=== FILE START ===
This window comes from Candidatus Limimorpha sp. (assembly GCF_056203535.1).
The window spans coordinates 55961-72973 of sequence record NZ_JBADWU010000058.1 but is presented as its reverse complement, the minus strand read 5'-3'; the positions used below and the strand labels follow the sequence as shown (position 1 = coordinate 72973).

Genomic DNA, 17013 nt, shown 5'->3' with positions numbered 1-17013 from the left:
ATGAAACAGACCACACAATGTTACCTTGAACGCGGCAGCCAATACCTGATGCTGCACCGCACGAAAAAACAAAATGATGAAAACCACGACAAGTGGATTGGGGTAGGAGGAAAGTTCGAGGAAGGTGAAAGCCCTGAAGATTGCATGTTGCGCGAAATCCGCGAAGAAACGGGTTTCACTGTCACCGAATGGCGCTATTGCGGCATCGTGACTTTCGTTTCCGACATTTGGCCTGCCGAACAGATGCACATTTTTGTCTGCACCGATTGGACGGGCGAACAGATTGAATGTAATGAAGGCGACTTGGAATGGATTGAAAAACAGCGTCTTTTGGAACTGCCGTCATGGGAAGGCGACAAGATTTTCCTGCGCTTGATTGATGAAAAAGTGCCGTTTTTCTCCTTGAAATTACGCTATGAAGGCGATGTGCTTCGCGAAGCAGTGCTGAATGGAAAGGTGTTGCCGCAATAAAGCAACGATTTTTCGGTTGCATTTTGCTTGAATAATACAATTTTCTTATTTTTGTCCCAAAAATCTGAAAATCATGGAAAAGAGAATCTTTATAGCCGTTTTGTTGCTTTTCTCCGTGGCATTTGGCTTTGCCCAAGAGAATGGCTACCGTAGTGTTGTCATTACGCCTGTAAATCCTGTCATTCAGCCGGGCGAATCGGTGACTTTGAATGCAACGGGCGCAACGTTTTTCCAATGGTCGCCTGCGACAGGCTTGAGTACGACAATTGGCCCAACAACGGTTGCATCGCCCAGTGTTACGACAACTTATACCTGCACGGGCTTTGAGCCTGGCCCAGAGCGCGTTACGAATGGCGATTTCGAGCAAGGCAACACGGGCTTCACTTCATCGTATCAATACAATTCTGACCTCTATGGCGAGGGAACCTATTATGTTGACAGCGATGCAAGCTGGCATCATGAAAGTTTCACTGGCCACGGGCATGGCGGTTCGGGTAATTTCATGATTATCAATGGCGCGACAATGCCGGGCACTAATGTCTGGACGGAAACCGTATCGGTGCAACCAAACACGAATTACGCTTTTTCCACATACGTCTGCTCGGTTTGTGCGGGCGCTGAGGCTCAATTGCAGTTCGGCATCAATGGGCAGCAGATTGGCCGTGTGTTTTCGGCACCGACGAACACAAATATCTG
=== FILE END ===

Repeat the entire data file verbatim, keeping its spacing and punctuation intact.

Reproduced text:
This window comes from Candidatus Limimorpha sp. (assembly GCF_056203535.1).
The window spans coordinates 55961-72973 of sequence record NZ_JBADWU010000058.1 but is presented as its reverse complement, the minus strand read 5'-3'; the positions used below and the strand labels follow the sequence as shown (position 1 = coordinate 72973).

Genomic DNA, 17013 nt, shown 5'->3' with positions numbered 1-17013 from the left:
ATGAAACAGACCACACAATGTTACCTTGAACGCGGCAGCCAATACCTGATGCTGCACCGCACGAAAAAACAAAATGATGAAAACCACGACAAGTGGATTGGGGTAGGAGGAAAGTTCGAGGAAGGTGAAAGCCCTGAAGATTGCATGTTGCGCGAAATCCGCGAAGAAACGGGTTTCACTGTCACCGAATGGCGCTATTGCGGCATCGTGACTTTCGTTTCCGACATTTGGCCTGCCGAACAGATGCACATTTTTGTCTGCACCGATTGGACGGGCGAACAGATTGAATGTAATGAAGGCGACTTGGAATGGATTGAAAAACAGCGTCTTTTGGAACTGCCGTCATGGGAAGGCGACAAGATTTTCCTGCGCTTGATTGATGAAAAAGTGCCGTTTTTCTCCTTGAAATTACGCTATGAAGGCGATGTGCTTCGCGAAGCAGTGCTGAATGGAAAGGTGTTGCCGCAATAAAGCAACGATTTTTCGGTTGCATTTTGCTTGAATAATACAATTTTCTTATTTTTGTCCCAAAAATCTGAAAATCATGGAAAAGAGAATCTTTATAGCCGTTTTGTTGCTTTTCTCCGTGGCATTTGGCTTTGCCCAAGAGAATGGCTACCGTAGTGTTGTCATTACGCCTGTAAATCCTGTCATTCAGCCGGGCGAATCGGTGACTTTGAATGCAACGGGCGCAACGTTTTTCCAATGGTCGCCTGCGACAGGCTTGAGTACGACAATTGGCCCAACAACGGTTGCATCGCCCAGTGTTACGACAACTTATACCTGCACGGGCTTTGAGCCTGGCCCAGAGCGCGTTACGAATGGCGATTTCGAGCAAGGCAACACGGGCTTCACTTCATCGTATCAATACAATTCTGACCTCTATGGCGAGGGAACCTATTATGTTGACAGCGATGCAAGCTGGCATCATGAAAGTTTCACTGGCCACGGGCATGGCGGTTCGGGTAATTTCATGATTATCAATGGCGCGACAATGCCGGGCACTAATGTCTGGACGGAAACCGTATCGGTGCAACCAAACACGAATTACGCTTTTTCCACATACGTCTGCTCGGTTTGTGCGGGCGCTGAGGCTCAATTGCAGTTCGGCATCAATGGGCAGCAGATTGGCCGTGTGTTTTCGGCACCGACGAACACAAATATCTG